I know I harp a lot on the importance of accurate, credible journalism–especially at the local level, but it is really, really important.
Believe it or not, the ongoing scandals in Virginia, which have embroiled the top three state officeholders, are illustrations of what happens when local coverage goes missing.
The Virginia scandal is a reflection of a larger trend where politics will be driven more and more by revelations, gotcha moments and resulting scandals. The decline in robust, in-depth journalism, particularly on the local level — coupled with the rise of social media and well-funded partisan opposition research — is creating an atmosphere where political scandals, legitimate or not, will increasingly dominate politics and media.
“You have this degradation of resources in local journalism, which has been going on for a while now,” said Joshua Benton, director of the Nieman Journalism Lab, which is currently offering a fellowshipfor local investigative journalism. “You also have this counterpart, which is that it’s easier than before for opposition researchers on all sides to dig up dirt of this sort.”
Benton explained that the decline in local journalism allows politicians in the early stages of their careers, when they are likely to be running for school board or city council, to escape the scrutiny they would previously have gotten from the relevant local media.
Philip Napoli, a professor at Duke University’s Sanford School of Public Policy, added that this trend has coincided with another, “the rise of social media and the ways that political candidates are able to communicate with their constituencies directly” and present a version of themselves that’s more to their own liking.
The result is that politicians simply don’t get the vetting they might once have received as they climb the career ladder from smaller offices to statewide and even national offices. Red flags that might have been noticed before a politician reached a position of significant power get overlooked, because local papers simply don’t have the resources to catch them.
The decline in local coverage has coincided with the rise of partisan outlets– not just national networks like Fox and Sinclair, but local talk radio and blogs less concerned with accuracy than with scoring points. Add to that the gift of the internet– the wealth of materials that vigorous opposition research can now unearth– and you have a recipe for ongoing scandals appearing at extremely “inconvenient” times in politicians’ careers.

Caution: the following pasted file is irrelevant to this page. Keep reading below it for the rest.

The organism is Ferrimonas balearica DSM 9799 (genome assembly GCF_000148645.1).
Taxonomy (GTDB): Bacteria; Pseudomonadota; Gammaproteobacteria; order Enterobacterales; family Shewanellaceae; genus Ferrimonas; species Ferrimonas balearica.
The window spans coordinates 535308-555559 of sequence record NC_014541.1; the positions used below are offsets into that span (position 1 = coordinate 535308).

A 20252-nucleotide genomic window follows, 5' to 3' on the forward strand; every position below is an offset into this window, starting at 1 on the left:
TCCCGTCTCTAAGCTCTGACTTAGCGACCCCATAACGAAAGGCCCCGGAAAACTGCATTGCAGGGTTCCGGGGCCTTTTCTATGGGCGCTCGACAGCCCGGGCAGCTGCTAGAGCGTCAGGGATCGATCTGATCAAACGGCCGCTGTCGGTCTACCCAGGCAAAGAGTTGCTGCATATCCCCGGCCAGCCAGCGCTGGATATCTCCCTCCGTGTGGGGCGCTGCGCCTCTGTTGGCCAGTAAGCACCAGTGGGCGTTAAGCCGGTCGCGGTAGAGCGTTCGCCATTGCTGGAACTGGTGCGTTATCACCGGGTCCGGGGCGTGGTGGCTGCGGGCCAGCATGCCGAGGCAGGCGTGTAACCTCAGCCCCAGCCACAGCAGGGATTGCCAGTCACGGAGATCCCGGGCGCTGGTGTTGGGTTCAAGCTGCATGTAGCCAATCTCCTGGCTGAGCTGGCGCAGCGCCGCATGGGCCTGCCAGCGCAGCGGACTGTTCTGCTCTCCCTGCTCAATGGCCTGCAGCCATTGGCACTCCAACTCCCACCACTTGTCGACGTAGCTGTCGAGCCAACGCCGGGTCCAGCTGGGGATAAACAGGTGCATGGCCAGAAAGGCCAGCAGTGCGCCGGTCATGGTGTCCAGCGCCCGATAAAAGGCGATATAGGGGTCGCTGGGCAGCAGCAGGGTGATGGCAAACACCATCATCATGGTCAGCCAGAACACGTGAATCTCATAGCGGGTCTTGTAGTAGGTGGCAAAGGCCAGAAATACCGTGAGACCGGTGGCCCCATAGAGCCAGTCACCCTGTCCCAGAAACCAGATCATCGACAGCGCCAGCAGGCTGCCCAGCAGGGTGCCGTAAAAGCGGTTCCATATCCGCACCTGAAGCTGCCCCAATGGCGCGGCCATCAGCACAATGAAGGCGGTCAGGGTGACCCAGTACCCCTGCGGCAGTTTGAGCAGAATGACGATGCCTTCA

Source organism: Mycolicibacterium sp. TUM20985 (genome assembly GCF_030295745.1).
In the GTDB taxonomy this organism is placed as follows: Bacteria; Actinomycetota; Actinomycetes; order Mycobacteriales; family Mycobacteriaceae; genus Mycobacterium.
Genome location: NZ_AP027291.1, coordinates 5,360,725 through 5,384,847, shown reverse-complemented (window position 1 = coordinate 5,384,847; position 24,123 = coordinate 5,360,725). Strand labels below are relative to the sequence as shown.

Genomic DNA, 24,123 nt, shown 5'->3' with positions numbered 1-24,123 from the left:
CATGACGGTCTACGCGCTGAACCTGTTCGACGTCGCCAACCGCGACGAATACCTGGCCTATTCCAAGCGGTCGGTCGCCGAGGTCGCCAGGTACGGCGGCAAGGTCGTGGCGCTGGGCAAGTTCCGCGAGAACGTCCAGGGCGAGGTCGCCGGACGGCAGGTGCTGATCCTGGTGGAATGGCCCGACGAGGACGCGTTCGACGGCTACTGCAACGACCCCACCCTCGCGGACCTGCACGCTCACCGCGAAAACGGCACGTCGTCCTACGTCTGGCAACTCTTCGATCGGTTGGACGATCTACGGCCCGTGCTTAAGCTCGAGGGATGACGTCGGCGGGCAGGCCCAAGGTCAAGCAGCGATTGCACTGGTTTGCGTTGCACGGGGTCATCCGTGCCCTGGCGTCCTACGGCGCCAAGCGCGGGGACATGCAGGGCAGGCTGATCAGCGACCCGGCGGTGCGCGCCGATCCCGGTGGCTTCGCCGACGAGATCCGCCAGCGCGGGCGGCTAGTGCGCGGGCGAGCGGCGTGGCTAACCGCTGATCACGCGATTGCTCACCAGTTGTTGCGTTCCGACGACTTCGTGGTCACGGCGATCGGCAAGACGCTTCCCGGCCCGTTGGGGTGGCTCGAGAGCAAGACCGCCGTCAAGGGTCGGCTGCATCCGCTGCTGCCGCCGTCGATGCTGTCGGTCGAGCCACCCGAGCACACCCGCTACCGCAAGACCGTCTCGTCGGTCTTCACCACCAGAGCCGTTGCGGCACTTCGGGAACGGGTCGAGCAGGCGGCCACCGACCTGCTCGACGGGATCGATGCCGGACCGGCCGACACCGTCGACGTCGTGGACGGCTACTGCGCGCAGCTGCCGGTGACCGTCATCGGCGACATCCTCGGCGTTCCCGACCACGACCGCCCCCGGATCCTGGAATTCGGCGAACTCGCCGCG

In the “old model,” Benton said, people who wanted to share damning information like sexual assault allegations or past episodes of racist conduct would “go to a reporter and hand him or her the documents or the evidence,” and that reporter would “determine whether the information that’s being handed to them is correct or not.”
“Now, increasingly you can just post it online and skip that step in the process,” he added. So questions about whether the information is true and legitimately newsworthy don’t get answered in advance.
It appears that the Virginia accusations are all true, although the stories were “broken” by a sleazy partisan web site. But in other cases, innocent parties and organizations sustained real (and sometimes permanent) damage before manufactured allegations could be debunked. Remember when Breitbart accused the nonprofit ACORN of being involved in sex trafficking? Its story was entirely false, but it led to the group’s collapse. A doctored video was used to accuse Planned Parenthood of selling “baby parts” from aborted fetuses and was gleefully spread far and wide. It was later shown to be part of the ongoing, deceptive effort to convince lawmakers to stop funding Planned Parenthood, but pro-life groups continue to cite it as “evidence” of the organization’s evil doings.
In the absence of adequate, reliable reporting, conspiracy theories and partisan invention will fill the void. And citizens won’t know what they can and can’t believe.
The problem is national, but far more prevalent at the local level.